The United States women’s soccer team became World Cup champions for the third time Sunday evening, defeating Japan in a thrilling match that ended in a 5-2 score. In the game's first 16 minutes, the Americans scored four goals, with tournament most valuable player Carli Lloyd netting three of them.
Many final soccer matches, much like Super Bowls, tend to be something of a letdown but not this game. With a total of seven goals scored, Lloyd's three goals (otherwise known as a "hat-trick") – including a goal from midfield that has everyone talking about the two-time Olympic gold medalist, the game was nothing short of riveting.
Sunday night’s win for the United States places them in the lead as the nation with the most Women’s World Cup wins. While the Fédération Internationale de Football Association (FIFA) corruption scandal lingers, the 2015 FIFA Women’s World Cup, hosted by Canada, went off without a hitch.
This year, the average American television audience for each of the US women’s games was 5.3 million viewers. The semi-final match featuring the USA and Germany had an audience of 8.4 million viewers. Compared to the 2011 games in Germany, viewership of these games rose 21 percent among males between ages 25-51, but jumped over 90 percent among women in that same age group.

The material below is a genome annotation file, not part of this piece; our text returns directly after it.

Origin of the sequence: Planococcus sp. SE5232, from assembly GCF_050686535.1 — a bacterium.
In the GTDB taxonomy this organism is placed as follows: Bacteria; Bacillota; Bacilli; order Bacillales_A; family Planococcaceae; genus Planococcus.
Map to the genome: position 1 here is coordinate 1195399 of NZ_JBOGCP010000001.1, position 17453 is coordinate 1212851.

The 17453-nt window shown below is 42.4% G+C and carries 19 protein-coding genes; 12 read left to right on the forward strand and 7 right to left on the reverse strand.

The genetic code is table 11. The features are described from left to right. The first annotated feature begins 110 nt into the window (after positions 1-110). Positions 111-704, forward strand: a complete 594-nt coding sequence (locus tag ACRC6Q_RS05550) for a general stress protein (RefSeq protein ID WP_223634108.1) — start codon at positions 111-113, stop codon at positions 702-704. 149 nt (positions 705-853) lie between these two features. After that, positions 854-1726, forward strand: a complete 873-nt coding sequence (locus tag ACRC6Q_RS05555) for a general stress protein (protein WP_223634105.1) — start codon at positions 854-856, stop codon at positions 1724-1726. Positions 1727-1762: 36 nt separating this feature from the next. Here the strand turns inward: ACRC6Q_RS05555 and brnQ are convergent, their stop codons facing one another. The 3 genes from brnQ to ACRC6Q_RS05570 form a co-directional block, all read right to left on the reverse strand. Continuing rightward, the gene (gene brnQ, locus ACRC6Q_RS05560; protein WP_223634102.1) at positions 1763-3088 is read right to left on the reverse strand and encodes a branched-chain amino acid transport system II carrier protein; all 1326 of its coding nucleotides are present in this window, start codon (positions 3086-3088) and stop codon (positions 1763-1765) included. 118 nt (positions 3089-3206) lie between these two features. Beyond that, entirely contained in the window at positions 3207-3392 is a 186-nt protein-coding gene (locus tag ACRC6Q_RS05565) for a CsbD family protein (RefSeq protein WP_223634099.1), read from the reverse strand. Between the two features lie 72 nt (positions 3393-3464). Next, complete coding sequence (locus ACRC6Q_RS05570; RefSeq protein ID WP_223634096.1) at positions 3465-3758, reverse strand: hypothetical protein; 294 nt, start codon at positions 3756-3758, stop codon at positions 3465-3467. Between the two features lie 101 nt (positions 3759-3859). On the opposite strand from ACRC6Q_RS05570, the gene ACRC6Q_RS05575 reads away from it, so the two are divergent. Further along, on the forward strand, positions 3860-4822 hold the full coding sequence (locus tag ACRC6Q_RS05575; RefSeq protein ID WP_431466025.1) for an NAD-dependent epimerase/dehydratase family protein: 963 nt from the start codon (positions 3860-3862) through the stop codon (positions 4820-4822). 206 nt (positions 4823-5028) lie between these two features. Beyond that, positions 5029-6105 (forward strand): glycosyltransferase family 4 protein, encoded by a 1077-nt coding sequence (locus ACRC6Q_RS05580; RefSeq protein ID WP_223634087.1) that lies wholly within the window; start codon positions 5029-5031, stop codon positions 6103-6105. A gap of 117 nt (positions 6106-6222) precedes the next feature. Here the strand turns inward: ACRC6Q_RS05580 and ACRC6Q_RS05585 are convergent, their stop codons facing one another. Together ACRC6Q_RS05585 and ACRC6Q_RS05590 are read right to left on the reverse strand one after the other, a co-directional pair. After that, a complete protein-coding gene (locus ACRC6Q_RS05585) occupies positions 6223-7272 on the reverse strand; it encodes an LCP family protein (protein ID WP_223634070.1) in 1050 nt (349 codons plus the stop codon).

The American television audience for the US women’s games this year was 121 percent higher than the viewership for the 2011 Women’s World Cup games, according to Fox. This compares to the total audience reach of the 2014 Germany vs. Argentina men’s World Cup final game which had an estimated 1 billion people. While data has yet to be released for the viewership counts of Sunday's final game, worldwide audiences for the World Cup hosted by Canada this year set records, with the semifinal matches drawing over 12 million viewers at times.
While becoming the best in the world is prize in itself, winners of the FIFA World Cup do not walk away empty-handed. The USA women’s team earned a $2 million cash prize for their victory, double the amount that the Japanese women’s team earned in 2011. This is no small amount, unless compared to the $35 million that German men’s team took away for their victory in the 2014 FIFA World Cup, hosted by Brazil.
The reason for the difference in prize money may be partially attributed to the number of revenue-generating opportunities available during the men's World Cup compared to the Women’s World Cup. Thirty-two teams from five federations competed in the men's tournament last year. This year, 24 teams from six federations participated in the Women’s World Cup, up from 16 teams that competed in the 2011 tournament.
Most of the revenue for the game comes via advertising sponsorship from broadcasting networks. This year, the official US network broadcaster of the games, Fox, was scheduled to generate upwards of $17 million from World Cup sponsored content, almost three times the amount that ESPN, the broadcaster of the 2011 women's World Cup, made. However, this number pales in comparison to the $529 million generated by the 2014 men’s World Cup.
This year’s games mark the seventh Women’s World Cup, which FIFA began in 1991. The men’s World Cup began in 1930.